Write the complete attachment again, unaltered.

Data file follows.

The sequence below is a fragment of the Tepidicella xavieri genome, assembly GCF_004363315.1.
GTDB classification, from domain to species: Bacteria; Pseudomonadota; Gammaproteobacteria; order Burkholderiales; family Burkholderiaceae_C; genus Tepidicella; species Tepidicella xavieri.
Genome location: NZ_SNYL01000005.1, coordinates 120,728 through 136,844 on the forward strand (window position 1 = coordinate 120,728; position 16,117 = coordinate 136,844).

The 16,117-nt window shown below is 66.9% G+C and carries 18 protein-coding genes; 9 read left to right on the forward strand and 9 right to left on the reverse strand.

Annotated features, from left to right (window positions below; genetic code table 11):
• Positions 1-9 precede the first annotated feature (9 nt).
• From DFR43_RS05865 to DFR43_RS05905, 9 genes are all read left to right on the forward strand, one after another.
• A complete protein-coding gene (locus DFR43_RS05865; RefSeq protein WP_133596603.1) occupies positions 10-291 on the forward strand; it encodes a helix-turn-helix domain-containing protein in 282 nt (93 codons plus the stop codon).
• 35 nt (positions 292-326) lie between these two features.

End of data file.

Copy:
The sequence below is a fragment of the Tepidicella xavieri genome, assembly GCF_004363315.1.
GTDB classification, from domain to species: Bacteria; Pseudomonadota; Gammaproteobacteria; order Burkholderiales; family Burkholderiaceae_C; genus Tepidicella; species Tepidicella xavieri.
Genome location: NZ_SNYL01000005.1, coordinates 120,728 through 136,844 on the forward strand (window position 1 = coordinate 120,728; position 16,117 = coordinate 136,844).

The 16,117-nt window shown below is 66.9% G+C and carries 18 protein-coding genes; 9 read left to right on the forward strand and 9 right to left on the reverse strand.

Annotated features, from left to right (window positions below; genetic code table 11):
• Positions 1-9 precede the first annotated feature (9 nt).
• From DFR43_RS05865 to DFR43_RS05905, 9 genes are all read left to right on the forward strand, one after another.
• A complete protein-coding gene (locus DFR43_RS05865; RefSeq protein WP_133596603.1) occupies positions 10-291 on the forward strand; it encodes a helix-turn-helix domain-containing protein in 282 nt (93 codons plus the stop codon).
• 35 nt (positions 292-326) lie between these two features.